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Battery installed NEGATIVE to POSITIVE

28 May 2013
Mattawan, Michigan (Just outside Kalamazoo)
Guys: A stupid mistake was made and for 10 seconds the battery was hooked up backwards on my '95 NSX-T. Horn sounded when attached incorrectly.

Once corrected, dash lights up but I do not hear fuel pump and it will not crank over at all.

Advice on what may have been damaged or where to look first would be appreciated. I have visually inspected every fuse in front compartment, by drivers left foot, and in the engine bay and confirmed there are no blown fuses.

Thanks in advance for your help, so depressed this morning.

A previous thread

The main fuse box in the engine compartment is where the mother of all NSX fuses, the big ass 120 amp PAL fuse, lives. The alternator (and other important NSX electrical stuff) is connected to the battery through that fuse. In normal life, the rectifier diodes in the alternator are reverse biased by the battery voltage and no current flows when the alternator is not running. When you switched the battery polarity you forward biased those diodes into a dead short resulting in big time current flow (think DC arc welder). If you are lucky the 120 amp fuse popped fast limiting current damage and everything may be fixed by replacing that fuse. Make sure that battery is disconnected during replacement of the 120 amp PAL fuse.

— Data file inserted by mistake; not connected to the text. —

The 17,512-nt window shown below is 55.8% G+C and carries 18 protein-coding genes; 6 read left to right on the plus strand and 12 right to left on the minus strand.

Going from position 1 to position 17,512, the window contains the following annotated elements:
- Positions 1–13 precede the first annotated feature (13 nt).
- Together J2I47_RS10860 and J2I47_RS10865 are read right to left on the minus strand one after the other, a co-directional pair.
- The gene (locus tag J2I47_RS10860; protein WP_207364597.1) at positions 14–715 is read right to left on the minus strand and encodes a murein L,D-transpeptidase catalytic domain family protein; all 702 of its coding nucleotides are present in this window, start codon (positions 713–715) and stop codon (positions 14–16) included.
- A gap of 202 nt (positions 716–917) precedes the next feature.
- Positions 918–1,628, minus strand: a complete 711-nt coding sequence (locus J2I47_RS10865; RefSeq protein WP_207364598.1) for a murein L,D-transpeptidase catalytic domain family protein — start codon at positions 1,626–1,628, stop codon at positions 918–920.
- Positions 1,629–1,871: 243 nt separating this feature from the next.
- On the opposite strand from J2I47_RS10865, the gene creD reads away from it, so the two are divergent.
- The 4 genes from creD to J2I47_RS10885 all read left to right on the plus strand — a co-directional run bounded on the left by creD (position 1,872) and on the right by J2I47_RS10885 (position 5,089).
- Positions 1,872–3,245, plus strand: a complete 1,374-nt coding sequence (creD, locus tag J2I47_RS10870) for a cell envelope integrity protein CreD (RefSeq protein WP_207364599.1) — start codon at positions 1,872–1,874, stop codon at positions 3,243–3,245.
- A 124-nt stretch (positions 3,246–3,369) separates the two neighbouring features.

The main EFI relay has internal bias diodes which prevent the ECU or the fuel pump from being energized if the 12 volt polarity is ever reversed - normally caused by trying to jump start the car with the jump start cables reversed. Because of that protection you should not have any damage to the ECU.

Even with the engine cover fully open I cannot get my head in there to get a good visual inspection of the PAL fuses. I think you will have to unbolt the fuse and electrically check with a continuity tester to confirm its status. With respect to all of the other fuses, I have never been able to visually inspect the AT style blade fuses with the fuses in place in the holder. I generally need to remove the fuse to be able to see the fuse element from the side. Even then, checking the resistance with a multimeter is the gold standard.

You will have given your alternator diodes a shot. The fuse is rated at 120 amps; but, it is not a current limiting design. Based upon typical fuse I2*T curves. the fuse will allow up to about 400 amps to flow for about 1 second before it melts. Don't be surprised if your alternator now has an issue or develops issues in the near future.
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